entitled "The Current State of Medical/Educational Knowledge

To the extent that the demand requests negotiations over a mandatory
subject, it does not constitute a prohibited practice.  On the other
hand, under the Municipal Employees Labor Relations Act the District
was not required to negotiate with the Association either over teacher
smoking in areas where there were no restrictions of student access or
view, or over smoking by students, non-teaching District employees or
members of the public.  It would constitute a per se violation of
the duty to bargain for the Association to insist, to the point of
impasse, upon bargaining over such nonmandatory subjects.  See MSEA v.
State of Maine, No. 84-17 (Me.L.R.B. July 17, 1986).  In the instant
case, however, the District has not established the existence of an
impasse in negotiation over the subject of teacher smoking in areas of
restricted student access and view.  See generally S.A.D. No. 22 Non-
Teachers Association v. S.A.D. No. 22 Board of Directors, No. 79-32
(Me.L.R.B. July 30, 1979).  The District's counterclaim must therefore
be dismissed.  We turn now to the Association's charge of prohibited
practice by the District.

     If the District had a duty in mid-term to negotiate its intended
changes in teacher smoking policies concerning area of restricted
student access and view, the District committed the prohibited prac-
tice of unlawful refusal to bargain when it imposed a total ban on
teacher smoking without bargaining upon request, with the Association.
See MSEA v. State, No. 85-19 (Me.L.R.B. Dec. 2, 1985).  We find, for
the reasons set forth below: (1) that we should not alter our long-
established precedent in this area, (2) that the provisions of the
Workplace Smoking Act of 1985 do not remove the subject of teacher
smoking in areas of restricted student access and view, from the scope
of mandatory collective bargaining, and (3) that the provisions of the
Duration of Agreement and Rights of the Board articles of the parties'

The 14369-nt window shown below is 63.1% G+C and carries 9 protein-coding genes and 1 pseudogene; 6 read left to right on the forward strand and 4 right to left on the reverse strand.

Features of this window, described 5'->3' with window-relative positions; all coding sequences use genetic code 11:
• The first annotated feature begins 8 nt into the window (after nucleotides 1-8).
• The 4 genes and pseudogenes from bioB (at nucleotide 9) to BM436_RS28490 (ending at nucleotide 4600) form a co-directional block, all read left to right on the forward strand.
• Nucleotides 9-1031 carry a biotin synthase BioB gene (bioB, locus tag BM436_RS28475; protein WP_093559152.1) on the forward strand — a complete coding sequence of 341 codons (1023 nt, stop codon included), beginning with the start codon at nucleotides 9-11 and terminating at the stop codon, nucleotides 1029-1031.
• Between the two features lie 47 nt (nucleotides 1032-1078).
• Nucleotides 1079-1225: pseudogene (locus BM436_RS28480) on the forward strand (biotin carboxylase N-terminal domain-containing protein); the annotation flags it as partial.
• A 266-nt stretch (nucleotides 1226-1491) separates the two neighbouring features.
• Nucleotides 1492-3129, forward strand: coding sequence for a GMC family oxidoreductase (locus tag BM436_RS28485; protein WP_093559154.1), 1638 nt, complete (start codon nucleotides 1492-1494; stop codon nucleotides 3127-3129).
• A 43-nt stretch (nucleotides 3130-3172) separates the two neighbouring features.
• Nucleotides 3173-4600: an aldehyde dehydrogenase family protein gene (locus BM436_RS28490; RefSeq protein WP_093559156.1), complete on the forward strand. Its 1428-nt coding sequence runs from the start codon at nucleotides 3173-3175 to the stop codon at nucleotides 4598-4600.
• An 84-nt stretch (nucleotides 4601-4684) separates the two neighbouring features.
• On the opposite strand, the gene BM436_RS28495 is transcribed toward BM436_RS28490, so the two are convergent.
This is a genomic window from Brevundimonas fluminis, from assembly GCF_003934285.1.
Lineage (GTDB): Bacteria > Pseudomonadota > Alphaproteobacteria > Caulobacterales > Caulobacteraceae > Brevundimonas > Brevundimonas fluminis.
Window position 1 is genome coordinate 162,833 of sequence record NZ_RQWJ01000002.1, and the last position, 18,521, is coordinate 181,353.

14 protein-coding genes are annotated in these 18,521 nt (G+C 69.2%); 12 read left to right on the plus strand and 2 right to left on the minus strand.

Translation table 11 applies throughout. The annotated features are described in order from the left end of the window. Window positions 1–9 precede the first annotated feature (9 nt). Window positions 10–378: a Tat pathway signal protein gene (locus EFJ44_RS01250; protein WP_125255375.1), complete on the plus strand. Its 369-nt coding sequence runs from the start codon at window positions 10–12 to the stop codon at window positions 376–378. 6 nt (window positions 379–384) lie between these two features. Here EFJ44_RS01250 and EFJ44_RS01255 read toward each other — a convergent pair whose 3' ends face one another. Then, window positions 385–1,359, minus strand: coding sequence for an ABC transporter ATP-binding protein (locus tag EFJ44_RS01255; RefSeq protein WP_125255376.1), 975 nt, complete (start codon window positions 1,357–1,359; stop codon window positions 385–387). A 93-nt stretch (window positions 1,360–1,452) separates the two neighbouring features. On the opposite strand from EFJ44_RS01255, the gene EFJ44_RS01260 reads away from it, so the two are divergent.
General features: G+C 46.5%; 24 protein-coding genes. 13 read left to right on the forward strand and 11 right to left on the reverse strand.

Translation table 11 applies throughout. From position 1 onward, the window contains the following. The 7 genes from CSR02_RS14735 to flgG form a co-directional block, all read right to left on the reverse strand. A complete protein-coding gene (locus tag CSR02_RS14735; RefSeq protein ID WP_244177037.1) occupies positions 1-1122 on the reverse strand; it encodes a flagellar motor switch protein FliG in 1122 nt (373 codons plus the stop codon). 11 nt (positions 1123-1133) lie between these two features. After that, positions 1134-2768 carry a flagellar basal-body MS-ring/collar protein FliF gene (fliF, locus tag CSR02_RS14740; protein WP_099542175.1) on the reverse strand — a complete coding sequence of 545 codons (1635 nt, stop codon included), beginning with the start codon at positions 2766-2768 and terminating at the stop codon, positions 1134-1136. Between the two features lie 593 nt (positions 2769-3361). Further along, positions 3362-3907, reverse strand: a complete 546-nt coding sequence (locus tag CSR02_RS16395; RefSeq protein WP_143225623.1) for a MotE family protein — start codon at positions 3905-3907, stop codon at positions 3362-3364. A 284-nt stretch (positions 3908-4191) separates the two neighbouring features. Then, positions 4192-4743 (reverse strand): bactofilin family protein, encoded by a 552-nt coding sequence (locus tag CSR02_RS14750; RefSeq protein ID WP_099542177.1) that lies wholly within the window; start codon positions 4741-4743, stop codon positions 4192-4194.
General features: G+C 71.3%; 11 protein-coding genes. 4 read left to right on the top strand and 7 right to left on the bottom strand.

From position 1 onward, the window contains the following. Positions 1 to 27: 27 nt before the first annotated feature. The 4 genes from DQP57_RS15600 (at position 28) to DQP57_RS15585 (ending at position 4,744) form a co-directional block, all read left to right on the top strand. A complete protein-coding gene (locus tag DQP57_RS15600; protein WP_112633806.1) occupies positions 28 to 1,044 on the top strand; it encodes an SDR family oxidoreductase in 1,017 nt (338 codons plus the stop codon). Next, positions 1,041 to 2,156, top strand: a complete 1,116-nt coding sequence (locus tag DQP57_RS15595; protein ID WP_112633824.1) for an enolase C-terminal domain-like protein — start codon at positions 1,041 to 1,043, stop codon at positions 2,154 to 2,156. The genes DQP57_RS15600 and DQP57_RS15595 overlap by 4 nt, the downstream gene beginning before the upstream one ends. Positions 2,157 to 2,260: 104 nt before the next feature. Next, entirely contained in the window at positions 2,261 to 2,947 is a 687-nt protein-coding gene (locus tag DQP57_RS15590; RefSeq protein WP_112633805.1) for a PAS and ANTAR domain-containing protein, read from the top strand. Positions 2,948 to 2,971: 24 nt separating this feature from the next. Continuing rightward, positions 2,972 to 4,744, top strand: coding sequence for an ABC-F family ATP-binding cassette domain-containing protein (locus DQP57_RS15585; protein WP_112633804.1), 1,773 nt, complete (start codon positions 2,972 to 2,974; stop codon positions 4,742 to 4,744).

Concerning Smoking and Students," "Severity," "Teacher Influence on
Student Smoking," "Importance of Overall School Climate," and "Social
Consequences."  The District did not supply the Board with copies of
these materials nor may the Board accept the propositions purported to
be substantiated by such materials as facts in the case.  See
generally Teamsters Local Union No. 48 v. University of Maine, No.
79-37 (Me.L.R.B. Oct. 17, 1979); Rumford School Department v. Rumford
Teachers Association, No. 79-15 (Me.L.R.B. July 30, 1979).

contract do not permit the District to make unilateral changes in
policy regarding teacher smoking in areas of res  -tricted student access
and view.  In light of these conclusions we find that by refusing to
bargain upon demand over unilateral changes in teacher smoking policy
applicable to areas of restricted student access and view, the
District has violated 26 M.R.S.A.  964(1)(E) (1974).

     Outside of the educational context the National Labor Relations
Board, see Chemtronics, Inc., and Local 42, Industrial Production
Employees Union, 236 NLRB 178 (1978); Alberts, Inc., and Retail and
Department Store Employees, 213 NLRB 686 (1974), and the majority of
state labor jurisdictions which have considered the issue have deter-
mined limitations on employee smoking to be mandatorily negotiable.
See Commonwealth of Pennsylvania v. Pennsylvania Labor Relations
Board, 459 A.2d 452 (Pa. Commw. Ct. 1983)(whether employees may smoke
at workplaces is at the center of subjects properly described as
"conditions of employment" and is entirely unrelated to those